• The principle of contemporary effect: Honorifics given at one time can have significantly different effects on community members at another and these, too, are worthy of consideration.

The committee noted the list of principles is not exhaustive; other principles may be proposed or discovered in the future.

The process outlined by the committee, and accepted by the president, establishes an intentionally "heavy burden" on those who wish to change a formally designated name of a building or other space.

All discussions regarding a proposal also must take into account a legal analysis and the stipulations in the university's "Policy for naming facilities, space and streets," adopted by the Board of Regents in 2008. This policy outlines four ways in which a building or space may be named:

• To honor individuals by recognizing exceptional contributions shaping the university.

• To commemorate university history and traditions.

• To honor long-term and significant financial contributions to the university.

• To honor financial contributions to support the structure being named.

The new process will allow any member of the university community to submit a request to the Office of the President to review the name of an officially named space.

The president may refer the proposal to the President's Advisory Committee on University History to determine whether a review should proceed and make recommendations for how that review should occur.

The president would decide whether to proceed and in what manner. Ultimately, building naming decisions — including changes — rest with the elected Board of Regents.

Comments

Jens Zorn
on 1/23/17 at 3:57 am

Given its new purpose as well as the extensive changes in its exterior and interior, , it is understandable that the name of the high-rise portion of the Dennison Building is being changed to Weiser Hall in recognition of the donor. However, physics will still have a large presence in the distinct, low-rise portion where architectural changes are less. Early discussions of the name change had indicated that the Dennison name might be kept on that portion of the building. David Dennison, the discoverer of proton spin and the father of microwave spectroscopy, spent his entire professorial career at Michigan. He was central to the famous Michigan Summer School in Theoretical physics; a bit later he chaired the physics department for ten years. He was a legendary teacher and a wonderful mentor to young faculty. I strongly urge that the low-rise portion of the building continue to carry the Dennison name.

Charles Doering
on 1/23/17 at 6:22 am

I second Professor Jens Zorn's motion!

Dianna Woods
on 1/23/17 at 7:59 am

One of the things that continues to puzzle me about the University is that we have the name of a convicted criminal (look it up) on so many buildings. Does the Principle of Commitment prevent the University from giving back A. Alfred Taubman's millions, or is it that they just prefer not to?

L H
on 1/24/17 at 4:04 pm

I did look it up and it's hardly that straightforward. Yes, he was convicted of price-fixing in auction houses (not even his main focus of malls), but was implicated based on a plea bargain with the person actually directly involved in the price-fixing scheme, so that the latter can avoid prison. The man also donated considerable sums to fund disease research. I'm not saying he was some kind of saint, but if medical research only accepted money from saints, the field wouldn't get very far. I question the assumption that one prison conviction wipes out any good the person might have otherwise done. (It's not like he was convicted of mass murder.) I do agree that the university should consider the implications of various building names, but there are definitely worse people with buildings named after them than Taubman.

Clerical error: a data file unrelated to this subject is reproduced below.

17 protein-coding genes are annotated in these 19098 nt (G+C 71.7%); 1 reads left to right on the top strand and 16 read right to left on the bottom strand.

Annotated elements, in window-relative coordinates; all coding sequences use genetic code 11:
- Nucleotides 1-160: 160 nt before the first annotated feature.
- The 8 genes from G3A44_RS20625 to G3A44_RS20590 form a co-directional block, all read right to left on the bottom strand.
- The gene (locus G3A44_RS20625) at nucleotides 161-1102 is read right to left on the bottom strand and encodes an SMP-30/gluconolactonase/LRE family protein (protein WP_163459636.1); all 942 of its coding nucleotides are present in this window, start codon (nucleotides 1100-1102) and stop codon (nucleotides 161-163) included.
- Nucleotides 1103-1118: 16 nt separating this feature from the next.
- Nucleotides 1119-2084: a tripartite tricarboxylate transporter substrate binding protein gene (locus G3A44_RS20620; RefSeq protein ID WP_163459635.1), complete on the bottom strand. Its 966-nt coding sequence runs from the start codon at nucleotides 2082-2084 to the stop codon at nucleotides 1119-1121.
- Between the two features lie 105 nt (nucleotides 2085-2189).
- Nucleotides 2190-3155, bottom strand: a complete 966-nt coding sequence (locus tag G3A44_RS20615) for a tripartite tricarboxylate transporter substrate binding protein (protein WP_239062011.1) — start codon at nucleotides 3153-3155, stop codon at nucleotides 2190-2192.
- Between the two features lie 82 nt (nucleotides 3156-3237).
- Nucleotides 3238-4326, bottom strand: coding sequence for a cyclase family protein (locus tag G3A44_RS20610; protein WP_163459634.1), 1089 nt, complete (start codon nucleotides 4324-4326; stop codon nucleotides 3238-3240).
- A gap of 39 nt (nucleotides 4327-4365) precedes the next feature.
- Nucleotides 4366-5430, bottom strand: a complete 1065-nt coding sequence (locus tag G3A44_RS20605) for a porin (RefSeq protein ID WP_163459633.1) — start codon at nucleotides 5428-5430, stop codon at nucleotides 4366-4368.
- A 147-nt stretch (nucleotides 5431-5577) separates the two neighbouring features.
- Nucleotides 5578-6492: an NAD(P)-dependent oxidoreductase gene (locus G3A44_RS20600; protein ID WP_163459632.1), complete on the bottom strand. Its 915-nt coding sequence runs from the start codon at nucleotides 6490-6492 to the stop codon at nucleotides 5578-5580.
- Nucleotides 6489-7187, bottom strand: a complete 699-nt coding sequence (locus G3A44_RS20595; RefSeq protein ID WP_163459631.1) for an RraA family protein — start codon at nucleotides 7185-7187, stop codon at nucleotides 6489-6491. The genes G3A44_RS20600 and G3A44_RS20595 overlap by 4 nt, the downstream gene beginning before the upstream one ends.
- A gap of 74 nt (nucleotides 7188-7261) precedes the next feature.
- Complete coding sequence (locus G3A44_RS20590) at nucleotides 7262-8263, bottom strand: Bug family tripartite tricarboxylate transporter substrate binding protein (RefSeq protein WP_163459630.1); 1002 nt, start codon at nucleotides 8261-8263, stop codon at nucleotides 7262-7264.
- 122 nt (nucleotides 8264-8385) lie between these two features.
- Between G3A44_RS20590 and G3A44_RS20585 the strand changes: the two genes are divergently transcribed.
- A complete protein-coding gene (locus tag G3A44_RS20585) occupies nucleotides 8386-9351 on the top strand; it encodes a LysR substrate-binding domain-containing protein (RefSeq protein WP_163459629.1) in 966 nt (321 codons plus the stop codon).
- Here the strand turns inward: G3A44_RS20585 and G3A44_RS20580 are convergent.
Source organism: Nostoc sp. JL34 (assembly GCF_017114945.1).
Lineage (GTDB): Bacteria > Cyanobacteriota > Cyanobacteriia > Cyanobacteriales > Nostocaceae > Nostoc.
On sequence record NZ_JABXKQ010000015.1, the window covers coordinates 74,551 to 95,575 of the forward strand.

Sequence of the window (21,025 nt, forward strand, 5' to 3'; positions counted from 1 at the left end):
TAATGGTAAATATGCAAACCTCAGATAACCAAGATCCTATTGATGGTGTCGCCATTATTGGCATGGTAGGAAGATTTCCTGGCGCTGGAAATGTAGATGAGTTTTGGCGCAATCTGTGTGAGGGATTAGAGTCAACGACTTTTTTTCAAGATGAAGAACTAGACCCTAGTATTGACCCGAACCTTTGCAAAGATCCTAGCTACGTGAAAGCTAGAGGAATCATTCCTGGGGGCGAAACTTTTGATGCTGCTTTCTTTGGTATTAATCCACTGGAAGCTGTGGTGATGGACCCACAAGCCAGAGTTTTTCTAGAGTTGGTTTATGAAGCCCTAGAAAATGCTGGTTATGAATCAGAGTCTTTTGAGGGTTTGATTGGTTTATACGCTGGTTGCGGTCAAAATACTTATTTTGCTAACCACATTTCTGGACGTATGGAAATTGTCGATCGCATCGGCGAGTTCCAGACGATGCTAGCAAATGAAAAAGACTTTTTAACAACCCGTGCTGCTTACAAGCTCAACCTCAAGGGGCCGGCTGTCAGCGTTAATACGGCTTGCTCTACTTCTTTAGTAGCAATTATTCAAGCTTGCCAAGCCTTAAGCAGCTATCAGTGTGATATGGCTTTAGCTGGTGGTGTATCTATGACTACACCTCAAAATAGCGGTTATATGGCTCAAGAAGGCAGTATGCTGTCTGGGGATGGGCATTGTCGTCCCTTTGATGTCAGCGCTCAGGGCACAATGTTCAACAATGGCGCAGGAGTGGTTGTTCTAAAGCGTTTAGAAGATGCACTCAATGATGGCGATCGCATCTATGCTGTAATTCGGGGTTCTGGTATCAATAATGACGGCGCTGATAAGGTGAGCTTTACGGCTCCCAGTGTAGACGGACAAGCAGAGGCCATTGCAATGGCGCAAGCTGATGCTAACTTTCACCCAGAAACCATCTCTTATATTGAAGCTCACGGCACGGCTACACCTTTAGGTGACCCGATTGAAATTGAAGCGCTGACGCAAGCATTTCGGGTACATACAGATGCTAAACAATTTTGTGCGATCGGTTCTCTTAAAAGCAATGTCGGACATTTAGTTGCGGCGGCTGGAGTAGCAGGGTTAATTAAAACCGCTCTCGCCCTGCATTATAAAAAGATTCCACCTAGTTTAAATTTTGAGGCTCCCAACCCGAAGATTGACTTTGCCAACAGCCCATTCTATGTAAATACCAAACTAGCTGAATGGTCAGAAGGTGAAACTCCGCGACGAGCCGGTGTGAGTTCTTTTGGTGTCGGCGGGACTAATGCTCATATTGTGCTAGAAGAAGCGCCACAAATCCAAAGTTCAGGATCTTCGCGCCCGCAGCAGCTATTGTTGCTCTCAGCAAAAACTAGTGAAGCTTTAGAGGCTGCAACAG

Lauren Stuart
on 1/23/17 at 8:31 am

What named buildings are in question?

Alfred Newman
on 1/23/17 at 9:24 am

As an atheist, I object to Angell Hall.

Rina Driver
on 1/23/17 at 10:41 am

Is there really nothing else to worry about?

Austin Ross
on 1/23/17 at 3:31 pm

In all cases, "changing a name may be less important than providing adequate interpretation of it." Selectively deleting that which makes us, at the present, feel uncomfortably only lessons the search for truth, not adds to it. That an institution as old and multifaceted as Michigan has some ugly spots in its history should be brought to light and critically evaluated, not wiped clean from our collective memory with the empty gesture of changing a name on a building.

Furthermore, retrospectively criticizing historical figures based on our contemporary morals and values, and not those of their own time, is an exercise in self-aggrandizement, not history.

John Carson
on 1/23/17 at 8:49 pm

I have to disagree. Building names are not sacrosanct. UM has shown itself more than willing to change a building name if enough money is involved (see the post on Dennison); it should also be willing to do it on principle. C.C. Little, for example, honors someone who was not only a prominent advocate of eugenics, but later in his life a shill for the tobacco companies, arguing against the harmful effects of cigarette smoking. Having his name on a science building is an abomination, I would argue, an affront not only to the many students on campus who would not be here if he had had his way, but to the precepts of good, responsible science.